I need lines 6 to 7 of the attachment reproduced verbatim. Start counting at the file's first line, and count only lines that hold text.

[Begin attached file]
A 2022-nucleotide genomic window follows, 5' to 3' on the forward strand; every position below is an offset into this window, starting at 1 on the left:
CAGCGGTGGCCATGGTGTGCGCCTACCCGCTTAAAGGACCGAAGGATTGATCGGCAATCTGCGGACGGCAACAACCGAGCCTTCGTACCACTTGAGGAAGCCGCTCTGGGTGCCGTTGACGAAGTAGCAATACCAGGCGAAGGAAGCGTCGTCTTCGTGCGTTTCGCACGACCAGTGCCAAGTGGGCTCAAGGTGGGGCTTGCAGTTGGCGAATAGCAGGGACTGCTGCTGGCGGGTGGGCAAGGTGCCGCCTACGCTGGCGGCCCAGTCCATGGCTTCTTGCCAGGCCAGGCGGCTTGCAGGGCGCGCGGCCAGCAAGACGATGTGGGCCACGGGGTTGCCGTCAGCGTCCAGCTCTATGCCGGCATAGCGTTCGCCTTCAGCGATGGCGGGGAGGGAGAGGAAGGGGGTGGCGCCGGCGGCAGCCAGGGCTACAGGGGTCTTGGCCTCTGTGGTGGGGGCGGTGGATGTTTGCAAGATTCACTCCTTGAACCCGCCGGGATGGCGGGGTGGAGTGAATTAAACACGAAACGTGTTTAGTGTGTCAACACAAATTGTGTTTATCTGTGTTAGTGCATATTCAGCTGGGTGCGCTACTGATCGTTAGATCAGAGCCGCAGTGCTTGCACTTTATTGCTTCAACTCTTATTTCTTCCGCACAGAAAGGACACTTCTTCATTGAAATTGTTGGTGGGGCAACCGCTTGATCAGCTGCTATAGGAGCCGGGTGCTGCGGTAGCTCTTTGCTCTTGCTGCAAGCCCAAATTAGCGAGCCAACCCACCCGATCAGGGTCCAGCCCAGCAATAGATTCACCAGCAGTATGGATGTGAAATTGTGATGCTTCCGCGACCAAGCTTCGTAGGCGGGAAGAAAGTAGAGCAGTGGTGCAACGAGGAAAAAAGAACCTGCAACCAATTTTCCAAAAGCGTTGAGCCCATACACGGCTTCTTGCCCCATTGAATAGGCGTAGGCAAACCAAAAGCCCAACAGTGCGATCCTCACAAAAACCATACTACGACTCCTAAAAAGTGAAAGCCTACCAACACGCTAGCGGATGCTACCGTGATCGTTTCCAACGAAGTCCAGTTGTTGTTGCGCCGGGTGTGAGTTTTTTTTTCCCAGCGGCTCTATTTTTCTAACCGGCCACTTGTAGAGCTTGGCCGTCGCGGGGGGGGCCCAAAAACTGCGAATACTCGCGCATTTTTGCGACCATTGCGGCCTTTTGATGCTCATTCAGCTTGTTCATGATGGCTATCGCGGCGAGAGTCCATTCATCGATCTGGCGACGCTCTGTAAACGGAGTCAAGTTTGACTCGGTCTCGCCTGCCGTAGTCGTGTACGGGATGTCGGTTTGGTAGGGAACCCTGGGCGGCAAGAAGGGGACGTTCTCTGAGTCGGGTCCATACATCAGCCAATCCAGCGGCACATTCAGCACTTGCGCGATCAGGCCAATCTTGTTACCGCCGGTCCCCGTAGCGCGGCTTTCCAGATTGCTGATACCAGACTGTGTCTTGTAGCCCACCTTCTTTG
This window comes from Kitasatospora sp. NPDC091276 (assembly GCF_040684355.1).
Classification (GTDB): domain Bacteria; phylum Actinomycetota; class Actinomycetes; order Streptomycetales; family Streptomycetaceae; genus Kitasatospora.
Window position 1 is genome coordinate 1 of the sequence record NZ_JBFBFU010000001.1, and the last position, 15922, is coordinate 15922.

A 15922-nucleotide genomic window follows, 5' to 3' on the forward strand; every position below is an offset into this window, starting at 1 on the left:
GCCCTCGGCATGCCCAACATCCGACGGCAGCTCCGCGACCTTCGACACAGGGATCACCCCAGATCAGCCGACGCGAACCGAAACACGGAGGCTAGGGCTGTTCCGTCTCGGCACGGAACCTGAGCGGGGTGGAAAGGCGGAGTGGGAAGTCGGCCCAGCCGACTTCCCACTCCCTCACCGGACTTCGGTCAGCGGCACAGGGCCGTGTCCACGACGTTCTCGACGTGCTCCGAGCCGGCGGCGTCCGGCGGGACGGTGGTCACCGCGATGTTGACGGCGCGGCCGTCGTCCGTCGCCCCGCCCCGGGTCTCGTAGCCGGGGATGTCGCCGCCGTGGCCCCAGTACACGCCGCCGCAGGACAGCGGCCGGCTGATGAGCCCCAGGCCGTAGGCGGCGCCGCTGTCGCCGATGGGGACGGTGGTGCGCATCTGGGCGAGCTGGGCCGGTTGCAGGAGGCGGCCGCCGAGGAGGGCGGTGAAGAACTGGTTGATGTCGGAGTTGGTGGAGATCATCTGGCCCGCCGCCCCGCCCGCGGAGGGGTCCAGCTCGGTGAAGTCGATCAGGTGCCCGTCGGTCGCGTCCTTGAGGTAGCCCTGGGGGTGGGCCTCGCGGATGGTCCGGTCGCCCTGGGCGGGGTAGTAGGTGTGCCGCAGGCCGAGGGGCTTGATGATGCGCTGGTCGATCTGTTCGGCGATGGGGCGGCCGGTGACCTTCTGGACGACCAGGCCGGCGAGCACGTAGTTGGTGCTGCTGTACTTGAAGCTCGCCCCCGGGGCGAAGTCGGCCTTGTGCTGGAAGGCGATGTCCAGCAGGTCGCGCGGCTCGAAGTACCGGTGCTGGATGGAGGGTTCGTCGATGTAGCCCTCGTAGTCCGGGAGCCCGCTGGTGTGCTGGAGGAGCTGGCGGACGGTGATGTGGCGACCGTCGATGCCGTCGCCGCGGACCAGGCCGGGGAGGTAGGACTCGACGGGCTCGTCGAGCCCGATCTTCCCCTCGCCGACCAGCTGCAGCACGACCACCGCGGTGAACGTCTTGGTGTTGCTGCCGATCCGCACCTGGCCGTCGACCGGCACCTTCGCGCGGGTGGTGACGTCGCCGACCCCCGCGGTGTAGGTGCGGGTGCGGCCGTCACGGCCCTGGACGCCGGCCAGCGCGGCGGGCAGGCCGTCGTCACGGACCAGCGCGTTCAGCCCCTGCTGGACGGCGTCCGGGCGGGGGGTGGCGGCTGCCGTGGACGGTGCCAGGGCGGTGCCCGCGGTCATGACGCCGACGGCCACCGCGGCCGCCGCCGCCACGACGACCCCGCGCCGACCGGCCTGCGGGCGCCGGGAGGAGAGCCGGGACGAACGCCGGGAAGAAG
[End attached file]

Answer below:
A 15922-nucleotide genomic window follows, 5' to 3' on the forward strand; every position below is an offset into this window, starting at 1 on the left:
GCCCTCGGCATGCCCAACATCCGACGGCAGCTCCGCGACCTTCGACACAGGGATCACCCCAGATCAGCCGACGCGAACCGAAACACGGAGGCTAGGGCTGTTCCGTCTCGGCACGGAACCTGAGCGGGGTGGAAAGGCGGAGTGGGAAGTCGGCCCAGCCGACTTCCCACTCCCTCACCGGACTTCGGTCAGCGGCACAGGGCCGTGTCCACGACGTTCTCGACGTGCTCCGAGCCGGCGGCGTCCGGCGGGACGGTGGTCACCGCGATGTTGACGGCGCGGCCGTCGTCCGTCGCCCCGCCCCGGGTCTCGTAGCCGGGGATGTCGCCGCCGTGGCCCCAGTACACGCCGCCGCAGGACAGCGGCCGGCTGATGAGCCCCAGGCCGTAGGCGGCGCCGCTGTCGCCGATGGGGACGGTGGTGCGCATCTGGGCGAGCTGGGCCGGTTGCAGGAGGCGGCCGCCGAGGAGGGCGGTGAAGAACTGGTTGATGTCGGAGTTGGTGGAGATCATCTGGCCCGCCGCCCCGCCCGCGGAGGGGTCCAGCTCGGTGAAGTCGATCAGGTGCCCGTCGGTCGCGTCCTTGAGGTAGCCCTGGGGGTGGGCCTCGCGGATGGTCCGGTCGCCCTGGGCGGGGTAGTAGGTGTGCCGCAGGCCGAGGGGCTTGATGATGCGCTGGTCGATCTGTTCGGCGATGGGGCGGCCGGTGACCTTCTGGACGACCAGGCCGGCGAGCACGTAGTTGGTGCTGCTGTACTTGAAGCTCGCCCCCGGGGCGAAGTCGGCCTTGTGCTGGAAGGCGATGTCCAGCAGGTCGCGCGGCTCGAAGTACCGGTGCTGGATGGAGGGTTCGTCGATGTAGCCCTCGTAGTCCGGGAGCCCGCTGGTGTGCTGGAGGAGCTGGCGGACGGTGATGTGGCGACCGTCGATGCCGTCGCCGCGGACCAGGCCGGGGAGGTAGGACTCGACGGGCTCGTCGAGCCCGATCTTCCCCTCGCCGACCAGCTGCAGCACGACCACCGCGGTGAACGTCTTGGTGTTGCTGCCGATCCGCACCTGGCCGTCGACCGGCACCTTCGCGCGGGTGGTGACGTCGCCGACCCCCGCGGTGTAGGTGCGGGTGCGGCCGTCACGGCCCTGGACGCCGGCCAGCGCGGCGGGCAGGCCGTCGTCACGGACCAGCGCGTTCAGCCCCTGCTGGACGGCGTCCGGGCGGGGGGTGGCGGCTGCCGTGGACGGTGCCAGGGCGGTGCCCGCGGTCATGACGCCGACGGCCACCGCGGCCGCCGCCGCCACGACGACCCCGCGCCGACCGGCCTGCGGGCGCCGGGAGGAGAGCCGGGACGAACGCCGGGAAGAAG